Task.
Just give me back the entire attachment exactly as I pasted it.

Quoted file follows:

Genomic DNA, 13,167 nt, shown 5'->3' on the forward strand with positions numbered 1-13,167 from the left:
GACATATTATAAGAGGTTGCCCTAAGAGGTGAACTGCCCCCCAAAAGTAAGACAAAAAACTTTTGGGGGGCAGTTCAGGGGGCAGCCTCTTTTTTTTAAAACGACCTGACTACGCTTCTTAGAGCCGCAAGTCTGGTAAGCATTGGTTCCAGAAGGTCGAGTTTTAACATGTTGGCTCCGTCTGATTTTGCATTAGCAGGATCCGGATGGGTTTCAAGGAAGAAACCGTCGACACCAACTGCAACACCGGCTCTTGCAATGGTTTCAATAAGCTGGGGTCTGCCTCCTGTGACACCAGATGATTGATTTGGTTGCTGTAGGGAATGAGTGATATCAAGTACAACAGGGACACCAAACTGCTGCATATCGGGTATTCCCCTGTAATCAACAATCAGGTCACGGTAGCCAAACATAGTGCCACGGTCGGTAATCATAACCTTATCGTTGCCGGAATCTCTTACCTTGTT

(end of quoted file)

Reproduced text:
Genomic DNA, 13,167 nt, shown 5'->3' on the forward strand with positions numbered 1-13,167 from the left:
GACATATTATAAGAGGTTGCCCTAAGAGGTGAACTGCCCCCCAAAAGTAAGACAAAAAACTTTTGGGGGGCAGTTCAGGGGGCAGCCTCTTTTTTTTAAAACGACCTGACTACGCTTCTTAGAGCCGCAAGTCTGGTAAGCATTGGTTCCAGAAGGTCGAGTTTTAACATGTTGGCTCCGTCTGATTTTGCATTAGCAGGATCCGGATGGGTTTCAAGGAAGAAACCGTCGACACCAACTGCAACACCGGCTCTTGCAATGGTTTCAATAAGCTGGGGTCTGCCTCCTGTGACACCAGATGATTGATTTGGTTGCTGTAGGGAATGAGTGATATCAAGTACAACAGGGACACCAAACTGCTGCATATCGGGTATTCCCCTGTAATCAACAATCAGGTCACGGTAGCCAAACATAGTGCCACGGTCGGTAATCATAACCTTATCGTTGCCGGAATCTCTTACCTTGTT